Denver has activated additional cold weather shelter overnight from 6 p.m. Tuesday, Feb. 27 through 9 a.m. Wednesday, Feb. 28 at the McNichols Civic Center Building, 144 W. Colfax Ave.
It has taken decades to achieve the level of success that is happening in animal welfare—and in Colorado, especially, this intense work has led to statewide outcomes that were unimaginable only 30 years ago. Shelters across Colorado have committed to this way of caring for animals and, as a result, animals in Colorado are having superior outcomes: the entire state is at an average 90 percent live release rate. And most of the state is achieving this success while ensuring that no animal is allowed to suffer and that we keep our communities safe. This success has been made possible by thoughtful leadership, by people in our community, by veterinarians, by thousands of shelter workers and volunteers, by many rescue groups, and by collaboration.
Now is the time for a different animal sheltering model. A compassionate model. A transparent model. A thoughtful model. Socially Conscious Sheltering is the future of animal welfare. The fundamental goal of Socially Conscious Sheltering is to create the best outcomes for all animals; which is achieved through:
Every single one. Healthy is defined as either having no signs of clinical disease or evidence of disease that a veterinarian determines has a good or excellent prognosis for a comfortable life. Safe means that the animal has not exhibited behavior that is likely to result in severe injury or death to another animal or person.
An animal’s opportunity to be nurtured, healed, and rehomed should not depend on their age or condition—every community must have a shelter that accepts all animals brought to it. It is unacceptable to turn animals away because they are too old, too sick, too broken.
Animals housed in shelters and rescues must be assessed for disease and injury and must have all medical conditions addressed so the animal does not suffer. These animals must also have their behavioral needs assessed and met, including enrichment sufficient to make them comfortable and to prevent self-destructive, obsessive-compulsive coping behaviors.
Does the community allow trap-neuter-return programs? If so, offer them. Will members of your community adopt animals with chronic disease, are they willing to assume the time and expense of managing that disease? If so, with full disclosure, place them in these homes. Socially Conscious Shelters listen to their communities.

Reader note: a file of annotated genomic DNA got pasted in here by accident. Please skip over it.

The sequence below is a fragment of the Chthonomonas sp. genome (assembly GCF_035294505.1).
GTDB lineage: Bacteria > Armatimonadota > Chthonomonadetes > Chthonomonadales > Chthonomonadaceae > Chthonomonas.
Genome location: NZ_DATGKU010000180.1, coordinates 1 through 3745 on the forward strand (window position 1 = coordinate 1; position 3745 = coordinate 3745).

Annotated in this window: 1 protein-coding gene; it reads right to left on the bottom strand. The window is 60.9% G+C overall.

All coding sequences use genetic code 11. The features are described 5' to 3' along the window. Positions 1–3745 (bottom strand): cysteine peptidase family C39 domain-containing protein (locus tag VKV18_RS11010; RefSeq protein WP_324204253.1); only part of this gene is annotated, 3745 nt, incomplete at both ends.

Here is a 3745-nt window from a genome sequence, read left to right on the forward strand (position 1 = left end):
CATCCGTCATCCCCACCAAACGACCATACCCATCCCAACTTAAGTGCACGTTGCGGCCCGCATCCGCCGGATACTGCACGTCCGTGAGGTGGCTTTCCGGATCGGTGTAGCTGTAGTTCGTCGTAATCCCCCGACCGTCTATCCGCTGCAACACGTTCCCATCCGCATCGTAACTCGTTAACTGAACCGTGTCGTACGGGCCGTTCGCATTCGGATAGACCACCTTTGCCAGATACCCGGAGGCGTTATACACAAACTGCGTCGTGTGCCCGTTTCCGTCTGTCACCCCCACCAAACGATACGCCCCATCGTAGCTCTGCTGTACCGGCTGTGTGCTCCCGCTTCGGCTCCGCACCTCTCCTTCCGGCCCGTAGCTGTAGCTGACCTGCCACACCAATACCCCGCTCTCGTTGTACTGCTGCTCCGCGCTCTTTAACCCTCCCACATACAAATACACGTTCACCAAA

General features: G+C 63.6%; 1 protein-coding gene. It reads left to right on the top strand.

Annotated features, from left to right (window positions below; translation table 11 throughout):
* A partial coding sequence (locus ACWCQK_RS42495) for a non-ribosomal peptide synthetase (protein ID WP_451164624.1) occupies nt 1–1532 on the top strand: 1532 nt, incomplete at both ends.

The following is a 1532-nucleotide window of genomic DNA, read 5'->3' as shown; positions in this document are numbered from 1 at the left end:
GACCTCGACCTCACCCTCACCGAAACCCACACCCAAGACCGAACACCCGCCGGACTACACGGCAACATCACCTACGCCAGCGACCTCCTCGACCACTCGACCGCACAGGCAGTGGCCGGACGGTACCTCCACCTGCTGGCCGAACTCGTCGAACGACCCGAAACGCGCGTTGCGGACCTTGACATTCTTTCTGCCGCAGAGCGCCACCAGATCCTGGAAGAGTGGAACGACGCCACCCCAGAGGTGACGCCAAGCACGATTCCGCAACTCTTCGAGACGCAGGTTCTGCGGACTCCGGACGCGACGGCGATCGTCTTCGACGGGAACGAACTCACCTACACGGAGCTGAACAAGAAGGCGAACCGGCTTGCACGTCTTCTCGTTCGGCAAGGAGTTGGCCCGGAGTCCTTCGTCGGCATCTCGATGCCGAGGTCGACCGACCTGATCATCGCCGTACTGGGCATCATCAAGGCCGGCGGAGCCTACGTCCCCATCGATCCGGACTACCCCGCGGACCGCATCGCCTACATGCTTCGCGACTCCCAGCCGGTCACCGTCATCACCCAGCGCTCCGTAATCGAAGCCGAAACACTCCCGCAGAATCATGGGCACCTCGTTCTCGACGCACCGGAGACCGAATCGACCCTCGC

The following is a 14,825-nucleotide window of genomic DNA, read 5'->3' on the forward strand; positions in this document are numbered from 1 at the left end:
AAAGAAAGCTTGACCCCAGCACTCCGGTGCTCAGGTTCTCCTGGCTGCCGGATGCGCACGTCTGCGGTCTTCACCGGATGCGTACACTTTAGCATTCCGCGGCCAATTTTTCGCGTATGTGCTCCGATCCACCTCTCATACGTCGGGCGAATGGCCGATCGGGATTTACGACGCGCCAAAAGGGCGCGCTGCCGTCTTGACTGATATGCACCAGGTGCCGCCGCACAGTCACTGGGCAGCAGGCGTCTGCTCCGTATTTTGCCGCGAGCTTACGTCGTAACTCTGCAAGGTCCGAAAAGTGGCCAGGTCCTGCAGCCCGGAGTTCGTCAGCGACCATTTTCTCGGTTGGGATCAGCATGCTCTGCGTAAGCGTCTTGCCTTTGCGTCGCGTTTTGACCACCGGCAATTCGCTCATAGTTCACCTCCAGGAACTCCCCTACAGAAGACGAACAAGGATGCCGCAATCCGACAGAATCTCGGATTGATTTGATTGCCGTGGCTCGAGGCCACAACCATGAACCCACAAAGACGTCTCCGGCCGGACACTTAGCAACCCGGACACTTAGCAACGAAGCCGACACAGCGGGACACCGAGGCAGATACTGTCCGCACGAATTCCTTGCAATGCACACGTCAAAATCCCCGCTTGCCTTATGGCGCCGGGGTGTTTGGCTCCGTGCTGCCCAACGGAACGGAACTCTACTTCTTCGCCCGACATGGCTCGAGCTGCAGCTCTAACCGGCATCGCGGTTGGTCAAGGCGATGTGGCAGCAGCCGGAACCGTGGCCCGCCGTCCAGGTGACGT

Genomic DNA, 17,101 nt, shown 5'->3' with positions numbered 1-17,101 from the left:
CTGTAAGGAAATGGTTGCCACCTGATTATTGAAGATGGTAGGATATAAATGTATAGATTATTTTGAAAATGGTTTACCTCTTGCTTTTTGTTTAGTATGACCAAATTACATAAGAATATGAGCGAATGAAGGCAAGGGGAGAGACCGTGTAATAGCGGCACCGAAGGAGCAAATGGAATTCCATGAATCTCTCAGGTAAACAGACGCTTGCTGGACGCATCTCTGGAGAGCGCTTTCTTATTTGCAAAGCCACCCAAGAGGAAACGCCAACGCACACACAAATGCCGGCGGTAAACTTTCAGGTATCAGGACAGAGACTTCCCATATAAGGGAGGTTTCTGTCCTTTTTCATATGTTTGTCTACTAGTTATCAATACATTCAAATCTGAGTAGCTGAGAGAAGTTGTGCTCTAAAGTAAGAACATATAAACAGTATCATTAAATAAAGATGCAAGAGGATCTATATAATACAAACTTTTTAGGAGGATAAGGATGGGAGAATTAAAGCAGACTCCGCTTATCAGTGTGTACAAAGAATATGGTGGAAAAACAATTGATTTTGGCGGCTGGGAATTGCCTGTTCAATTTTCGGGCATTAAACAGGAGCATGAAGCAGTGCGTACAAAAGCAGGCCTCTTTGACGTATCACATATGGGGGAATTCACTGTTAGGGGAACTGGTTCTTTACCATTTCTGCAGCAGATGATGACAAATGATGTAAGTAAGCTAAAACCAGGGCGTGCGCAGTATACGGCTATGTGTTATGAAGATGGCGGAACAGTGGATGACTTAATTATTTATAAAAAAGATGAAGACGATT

Compassionate euthanasia is a gift. It is not acceptable to let a terminally ill, suffering animal languish in a cage until they die naturally when compassionate euthanasia can ease that endless pain. It is not acceptable to house a known dangerous animal who cannot be safely placed in the community for years until it goes crazy in a cage. Each euthanasia decision is difficult, and every decision must consider the welfare of the individual animal.
Integrating a living being into a new home can be difficult. As adoption agencies, Socially Conscious Shelters have a responsibility to support the new family. This can mean post-adoption behavior advice, classes for new pet caregivers, addressing shelter related medical needs and being willing to accept the animal back if the pet and the family are not a good fit. It also means not placing animals into homes that disrupt the human-animal bond by injuring children, other pets and other people. There are many behavior issues that can be addressed through behavior modification and positive experiences. There are other behaviors that are dangerous and that cannot be mitigated.
Moving dogs and cats from communities that do not have homes available for them to communities where people are actively seeking pets saves lives. However, bringing pets into a community is a responsibility. It is a responsibility to the animals already living in that community to not bring in infectious diseases that would make them sick. It is a responsibility to those living within the community to bring in animals that will live in harmony. And there is a responsibility to the community from which animals are being moved to impact that community’s animal welfare struggles through humane education and spay and neuter programs.
Socially Conscious Shelters are committed to full transparency. This can include reporting accurate statistics, sharing policies, and fully and quickly admitting when mistakes are made. Integrity must be the foundation of all decisions. Every shelter can learn something from every other shelter—it is important to be curious and to share innovative solutions to common problems. Only by working together can we ensure the best outcomes for all animals.